Forty-three per cent of all Indian women aged 20-24 were married before the age of 18; twice the number of adolescent mothers die during pregnancy than those aged 20-34 years; and 22.5 per cent of girls aged 15-19 in India face physical or sexual violence, a majority of it in their own homes.
Only a strong wave of change can improve this situation – and this requires collaboration of non-profit organizations, philanthropists, corporates, foundations, impact investors, policymakers and government.
The recent Dasra Philanthropy Week (5-7 March) looked at innovative solutions and interventions to address the social and developmental issues. To provide impetus to this cause, Piramal Foundation announced its partnership in the five-year, $14 million Dasra-Kiawah Trust-USAID Alliance partnership that was launched last year. The week also saw the announcement of the Dasra Girl Power awards, which recognize and support high-impact organizations that work to empower adolescent girls in India. Chosen from a pool of 196 applicants and 17 finalists, Centre for Unfolding Learning Potentials, Institute of Health Management, Pachod and Vacha Charitable Trust were the winners of Rs 10 lakh (around US$16,500) each.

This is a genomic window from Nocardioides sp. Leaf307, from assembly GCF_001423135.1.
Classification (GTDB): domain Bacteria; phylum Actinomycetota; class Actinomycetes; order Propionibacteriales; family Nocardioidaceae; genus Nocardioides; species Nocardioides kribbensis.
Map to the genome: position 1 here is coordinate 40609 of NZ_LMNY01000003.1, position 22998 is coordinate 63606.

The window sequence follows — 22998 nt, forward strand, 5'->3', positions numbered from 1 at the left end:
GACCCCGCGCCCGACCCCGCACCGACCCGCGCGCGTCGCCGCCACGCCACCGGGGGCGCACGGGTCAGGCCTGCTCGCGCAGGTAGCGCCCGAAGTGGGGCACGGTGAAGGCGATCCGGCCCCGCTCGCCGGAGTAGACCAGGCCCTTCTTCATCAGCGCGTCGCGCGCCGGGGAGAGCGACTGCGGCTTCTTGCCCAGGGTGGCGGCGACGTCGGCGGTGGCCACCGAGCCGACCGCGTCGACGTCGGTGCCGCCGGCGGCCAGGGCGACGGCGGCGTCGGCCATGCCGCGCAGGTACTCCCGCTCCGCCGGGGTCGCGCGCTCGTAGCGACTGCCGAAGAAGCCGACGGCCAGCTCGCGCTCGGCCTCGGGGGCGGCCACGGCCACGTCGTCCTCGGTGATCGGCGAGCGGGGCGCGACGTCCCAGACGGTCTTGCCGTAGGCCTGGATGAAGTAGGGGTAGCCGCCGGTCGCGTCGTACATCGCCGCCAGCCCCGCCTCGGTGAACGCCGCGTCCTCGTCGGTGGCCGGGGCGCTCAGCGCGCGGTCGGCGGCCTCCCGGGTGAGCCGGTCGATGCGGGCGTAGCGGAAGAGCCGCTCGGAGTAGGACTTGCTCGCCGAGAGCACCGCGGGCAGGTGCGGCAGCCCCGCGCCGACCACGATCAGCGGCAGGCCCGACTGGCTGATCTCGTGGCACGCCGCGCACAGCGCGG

Dasra Philanthropy Week concluded on an optimistic note with partners, stakeholders and key decision-makers pledging their support for Dasra’s efforts to build an ecosystem for adolescent girls in India. (Pictured: Giving an identity to HER (left to right): Paresh Parasnis, Piramal Foundation; Sanjay Kapur, USAID; Lynne Smitham, Kiawah Trust; and Smarinita Shetty, Dasra.)
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